Dear Wayne,

    I agree that the creation of art, regardless of media used, as well as literature, is a satisfying, gratifying, and healing activity at all times, but particularly when one is served tragedy on a plate one never ordered. Art and literature are loyal friends, and like dogs will never abandon you in a crisis. Though my daughter is not dead (a miracle), she has diabled herself in a big way, by having jumped in front of an oncoming trolley train. Now she must deal with chronic pain and the major inconvenience of being a double, below-the-knee amputee, brought on by the failure of the emergency room trauma team’s to notic that her femorial arteries were damaged. Apparently, they were hard at work trying to save her life, a life she ceased to care about. this singular event has changed my life and that of my family, rearranging relationships in ways that have not been for the better.

  5. PenelopeMarch 10, 2009 at 10:38 am #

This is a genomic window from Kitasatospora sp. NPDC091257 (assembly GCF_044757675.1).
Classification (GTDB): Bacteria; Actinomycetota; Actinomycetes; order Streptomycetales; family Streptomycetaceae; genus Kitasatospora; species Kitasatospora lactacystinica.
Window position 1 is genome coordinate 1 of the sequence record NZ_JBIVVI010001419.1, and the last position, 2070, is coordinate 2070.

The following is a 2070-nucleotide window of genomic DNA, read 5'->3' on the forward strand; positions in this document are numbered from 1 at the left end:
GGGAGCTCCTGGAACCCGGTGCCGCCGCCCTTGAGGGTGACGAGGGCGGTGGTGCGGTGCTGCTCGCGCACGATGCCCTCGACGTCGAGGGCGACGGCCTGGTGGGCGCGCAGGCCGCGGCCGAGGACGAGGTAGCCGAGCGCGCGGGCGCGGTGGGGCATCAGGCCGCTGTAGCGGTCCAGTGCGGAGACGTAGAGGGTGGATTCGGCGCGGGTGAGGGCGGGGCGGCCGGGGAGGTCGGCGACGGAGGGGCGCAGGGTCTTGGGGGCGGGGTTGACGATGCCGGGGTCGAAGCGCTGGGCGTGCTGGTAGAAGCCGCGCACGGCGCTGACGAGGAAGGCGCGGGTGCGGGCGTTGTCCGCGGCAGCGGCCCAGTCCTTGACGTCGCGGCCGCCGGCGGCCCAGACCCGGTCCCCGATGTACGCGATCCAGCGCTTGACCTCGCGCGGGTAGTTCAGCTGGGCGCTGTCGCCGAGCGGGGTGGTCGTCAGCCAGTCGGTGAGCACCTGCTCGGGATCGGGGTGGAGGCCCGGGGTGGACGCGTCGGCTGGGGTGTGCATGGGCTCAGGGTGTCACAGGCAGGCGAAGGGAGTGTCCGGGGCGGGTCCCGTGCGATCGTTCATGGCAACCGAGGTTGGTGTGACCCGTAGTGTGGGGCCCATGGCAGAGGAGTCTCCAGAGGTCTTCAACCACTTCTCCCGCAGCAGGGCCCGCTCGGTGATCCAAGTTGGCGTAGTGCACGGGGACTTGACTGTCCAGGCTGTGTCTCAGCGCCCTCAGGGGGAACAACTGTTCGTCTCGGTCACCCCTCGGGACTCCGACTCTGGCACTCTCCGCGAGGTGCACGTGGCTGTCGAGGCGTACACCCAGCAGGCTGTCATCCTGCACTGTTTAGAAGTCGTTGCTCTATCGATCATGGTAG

Dear Wayne,

    I agree that the creation of art, regardless of media used, as well as literature, is a satisfying, gratifying, and healing activity at all times, but particularly when one is served tragedy on a plate one never ordered. Art and literature are loyal friends, and like dogs will never abandon you in a crisis. Though my daughter is not dead (a miracle), she has diabled herself in a big way, by having jumped in front of an oncoming trolley train. Now she must deal with chronic pain and the major inconvenience of being a double, below-the-knee amputee, brought on by the failure of the emergency room trauma team’s to notic that her femorial arteries were damaged. Apparently, they were hard at work trying to save her life, a life she ceased to care about. this singular event has changed my life and that of my family, rearranging relationships in ways that have not been for the better.

  6. WayneMarch 10, 2009 at 3:07 pm #

    Penelope, I am deeply sorry for what has happened to your daughter, you and everyone around you. I really can relate.